Piccini Memoro Blanco
With pear and honey notes on the nose, Memoro Bianco has elegance and concentration on the nose with soft tannins and fruity taste on the palate. Best served chilled with creamy sauces, chicken dishes and seafood.
The Piccini family is rooted in the heart of Chianti and profoundly linked to the region’s rich winemaking culture. Their story began in 1882, when Angiolo Piccini bought 7 hectares (17 acres) of vineyards and began producing wines under the motto: "It's not how much wine we make, but how much passion we put in our work." Under the guidance of Mario Piccini, the fourth generation of the family, Piccini is today one of the most distinctive, dynamic and innovative Italian estates represented among the top 25 largest Italian producers. The Chianti Orange Label is the iconic wine, and reflects the family’s ambition to rediscover Chianti as a contemporary wine. The wines are grounded in tradition yet have an innovative, charming and fun personality, providing a bold and exciting choice for wine lovers around the world.
Tenute Piccini is among the most prominent wine producers in Tuscany, playing a leading role in the production of Chianti, Chianti Classico and Montalcino wines. The family has five other stand-alone properties in top Tuscan wine regions as well as the two “volcanic estates” on the Etna and Vulture mountains, a parallel project to the successful Piccini brand. The family’s philosophy behind the boutique estates is very classical: producing wines that reflect the region, focusing on expressiveness of the grapes variety in relation to the area of origin.
The family estates have been converted to organic farming. These practices, together with a selection of drought-tolerant rootstocks, lower density trellising systems, indigenous grape varieties replacing some of the less suitable international ones, aim at a holistic approach towards sustainable vine growing.
Named “Oenotria” by the ancient Greeks for its abundance of grapevines, Italy has always had a culture virtually inextricable from wine. Wine grapes grow in every region throughout Italy—a long and narrow boot-shaped peninsula extending into the Mediterranean.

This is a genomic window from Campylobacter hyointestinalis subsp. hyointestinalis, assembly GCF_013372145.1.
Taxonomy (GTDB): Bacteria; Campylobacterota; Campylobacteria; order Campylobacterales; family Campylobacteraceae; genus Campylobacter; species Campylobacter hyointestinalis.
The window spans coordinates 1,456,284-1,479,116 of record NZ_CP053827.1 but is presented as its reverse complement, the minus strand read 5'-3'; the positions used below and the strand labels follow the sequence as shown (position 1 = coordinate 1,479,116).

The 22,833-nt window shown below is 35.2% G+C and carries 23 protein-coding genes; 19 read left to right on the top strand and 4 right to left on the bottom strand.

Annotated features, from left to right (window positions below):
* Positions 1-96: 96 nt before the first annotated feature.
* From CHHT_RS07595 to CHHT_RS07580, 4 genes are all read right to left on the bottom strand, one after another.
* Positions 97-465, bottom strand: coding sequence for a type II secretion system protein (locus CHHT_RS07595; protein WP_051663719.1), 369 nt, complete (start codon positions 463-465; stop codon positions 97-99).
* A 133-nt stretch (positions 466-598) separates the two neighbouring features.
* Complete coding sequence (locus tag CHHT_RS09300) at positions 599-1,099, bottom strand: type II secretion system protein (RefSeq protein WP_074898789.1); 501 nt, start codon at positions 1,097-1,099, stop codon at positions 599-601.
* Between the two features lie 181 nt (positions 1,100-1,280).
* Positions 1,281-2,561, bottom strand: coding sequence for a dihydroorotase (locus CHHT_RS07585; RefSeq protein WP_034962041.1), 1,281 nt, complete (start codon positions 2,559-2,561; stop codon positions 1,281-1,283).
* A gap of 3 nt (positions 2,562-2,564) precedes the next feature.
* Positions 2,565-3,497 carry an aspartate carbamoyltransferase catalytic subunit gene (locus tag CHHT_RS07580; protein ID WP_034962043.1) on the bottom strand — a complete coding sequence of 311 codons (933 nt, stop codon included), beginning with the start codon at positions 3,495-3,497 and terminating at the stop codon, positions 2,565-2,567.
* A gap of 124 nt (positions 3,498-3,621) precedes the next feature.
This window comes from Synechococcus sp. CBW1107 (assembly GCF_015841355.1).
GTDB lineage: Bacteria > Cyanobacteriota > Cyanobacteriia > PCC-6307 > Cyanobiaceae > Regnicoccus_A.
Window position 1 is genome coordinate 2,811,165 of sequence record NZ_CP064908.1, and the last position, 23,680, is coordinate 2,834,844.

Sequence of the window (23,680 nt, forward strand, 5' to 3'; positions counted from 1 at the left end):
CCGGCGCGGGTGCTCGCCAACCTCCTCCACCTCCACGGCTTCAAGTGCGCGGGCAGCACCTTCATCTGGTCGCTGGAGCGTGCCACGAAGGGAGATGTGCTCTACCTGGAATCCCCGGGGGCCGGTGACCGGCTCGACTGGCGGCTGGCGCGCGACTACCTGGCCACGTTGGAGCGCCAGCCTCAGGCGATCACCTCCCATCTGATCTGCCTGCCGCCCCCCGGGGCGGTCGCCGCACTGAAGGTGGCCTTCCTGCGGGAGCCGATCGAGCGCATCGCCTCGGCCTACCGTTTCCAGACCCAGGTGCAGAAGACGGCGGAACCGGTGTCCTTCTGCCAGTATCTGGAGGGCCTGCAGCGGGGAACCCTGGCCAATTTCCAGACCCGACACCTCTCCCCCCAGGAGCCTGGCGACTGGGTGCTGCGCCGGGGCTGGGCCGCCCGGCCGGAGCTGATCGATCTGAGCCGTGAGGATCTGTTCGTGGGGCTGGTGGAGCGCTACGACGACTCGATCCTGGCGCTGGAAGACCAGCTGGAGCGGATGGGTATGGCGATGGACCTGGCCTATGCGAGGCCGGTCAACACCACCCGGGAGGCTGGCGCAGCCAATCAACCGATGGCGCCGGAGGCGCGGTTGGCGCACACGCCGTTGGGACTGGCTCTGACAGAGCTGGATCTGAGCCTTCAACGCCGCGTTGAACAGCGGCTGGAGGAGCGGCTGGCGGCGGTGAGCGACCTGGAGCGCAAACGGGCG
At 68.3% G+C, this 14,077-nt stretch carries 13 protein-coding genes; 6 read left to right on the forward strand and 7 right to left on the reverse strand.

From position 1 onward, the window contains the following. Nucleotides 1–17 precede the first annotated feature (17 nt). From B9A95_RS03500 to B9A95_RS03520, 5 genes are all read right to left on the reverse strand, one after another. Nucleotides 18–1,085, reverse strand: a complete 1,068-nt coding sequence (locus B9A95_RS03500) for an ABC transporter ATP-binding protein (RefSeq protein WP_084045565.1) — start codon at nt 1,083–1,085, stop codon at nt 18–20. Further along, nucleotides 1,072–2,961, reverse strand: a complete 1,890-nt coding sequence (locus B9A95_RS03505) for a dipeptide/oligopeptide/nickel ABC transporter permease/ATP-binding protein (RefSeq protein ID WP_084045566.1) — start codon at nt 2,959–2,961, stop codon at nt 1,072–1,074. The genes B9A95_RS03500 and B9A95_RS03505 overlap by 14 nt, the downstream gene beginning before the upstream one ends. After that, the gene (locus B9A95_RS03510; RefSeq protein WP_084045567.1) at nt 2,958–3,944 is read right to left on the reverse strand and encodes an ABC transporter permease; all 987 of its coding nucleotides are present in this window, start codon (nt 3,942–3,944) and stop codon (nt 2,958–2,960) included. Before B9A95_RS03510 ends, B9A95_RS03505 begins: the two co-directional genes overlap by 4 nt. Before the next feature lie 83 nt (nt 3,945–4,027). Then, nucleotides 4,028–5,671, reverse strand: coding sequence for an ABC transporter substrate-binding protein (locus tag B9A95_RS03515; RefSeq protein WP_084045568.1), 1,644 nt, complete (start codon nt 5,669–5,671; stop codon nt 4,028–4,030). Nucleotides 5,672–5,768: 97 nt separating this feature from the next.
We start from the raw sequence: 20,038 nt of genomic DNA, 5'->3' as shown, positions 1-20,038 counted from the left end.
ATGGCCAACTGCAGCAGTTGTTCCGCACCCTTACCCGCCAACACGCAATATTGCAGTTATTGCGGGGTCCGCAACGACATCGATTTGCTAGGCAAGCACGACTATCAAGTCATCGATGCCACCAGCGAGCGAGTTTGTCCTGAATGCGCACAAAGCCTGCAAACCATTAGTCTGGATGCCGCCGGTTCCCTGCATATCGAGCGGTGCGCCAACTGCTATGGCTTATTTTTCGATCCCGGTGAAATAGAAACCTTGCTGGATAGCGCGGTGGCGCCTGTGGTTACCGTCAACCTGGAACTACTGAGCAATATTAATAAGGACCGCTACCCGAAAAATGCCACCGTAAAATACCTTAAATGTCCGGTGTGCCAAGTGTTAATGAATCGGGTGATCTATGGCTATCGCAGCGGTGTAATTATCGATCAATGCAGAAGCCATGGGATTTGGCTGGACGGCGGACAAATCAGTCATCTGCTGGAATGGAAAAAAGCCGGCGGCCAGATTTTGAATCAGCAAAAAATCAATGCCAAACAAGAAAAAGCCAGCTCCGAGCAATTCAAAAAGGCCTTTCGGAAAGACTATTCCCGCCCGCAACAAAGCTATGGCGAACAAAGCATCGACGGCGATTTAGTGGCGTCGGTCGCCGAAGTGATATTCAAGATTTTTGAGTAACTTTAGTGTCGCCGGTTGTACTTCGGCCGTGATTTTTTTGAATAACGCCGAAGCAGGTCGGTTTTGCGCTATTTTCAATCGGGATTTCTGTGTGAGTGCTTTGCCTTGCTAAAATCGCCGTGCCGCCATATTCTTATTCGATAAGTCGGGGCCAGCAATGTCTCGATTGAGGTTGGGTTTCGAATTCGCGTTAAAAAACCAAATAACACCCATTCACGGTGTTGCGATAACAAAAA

Italian Wine Regions
Naturally, most Italian wine regions enjoy a Mediterranean climate and a notable coastline, if not coastline on all borders, as is the case with the islands of Sicily and Sardinia. The Alps in the northern regions of Valle d'Aosta, Lombardy and Alto Adige create favorable conditions for cool-climate grape varieties. The Apennine Mountains, extending from Liguria in the north to Calabria in the south, affect climate, grape variety and harvest periods throughout. Considering the variable terrain and conditions, it is still safe to say that most high quality viticulture in Italy takes place on picturesque hillsides.
Italian Grape Varieties
Italy boasts more indigenous grape varieties than any other country—between 500 and 800, depending on whom you ask—and most Italian wine production relies upon these native grapes. In some regions, international varieties have worked their way in, but are declining in popularity, especially as younger growers take interest in reviving local varieties. Most important are Sangiovese, reaching its greatest potential in Tuscany, as well as Nebbiolo, the prized grape of Piedmont, producing single varietal, age-worthy Piedmontese wines. Other important varieties include Corvina, Montepulciano, Barbera, Nero d’Avola and of course the white wines, Trebbiano, Verdicchio and Garganega. The list goes on.
With hundreds of white grape varieties to choose from, winemakers have the freedom to create a virtually endless assortment of blended wines. In many European regions, strict laws are in place determining the set of varieties that may be used, but in the New World, experimentation is permitted and encouraged. Blending can be utilized to enhance balance or create complexity, lending different layers of flavors and aromas. For example, a variety that creates a soft and full-bodied wine would do well combined with one that is more fragrant and naturally high in acidity. Sometimes small amounts of a particular variety are added to boost color or aromatics. Blending can take place before or after fermentation, with the latter, more popular option giving more control to the winemaker over the final qualities of the wine.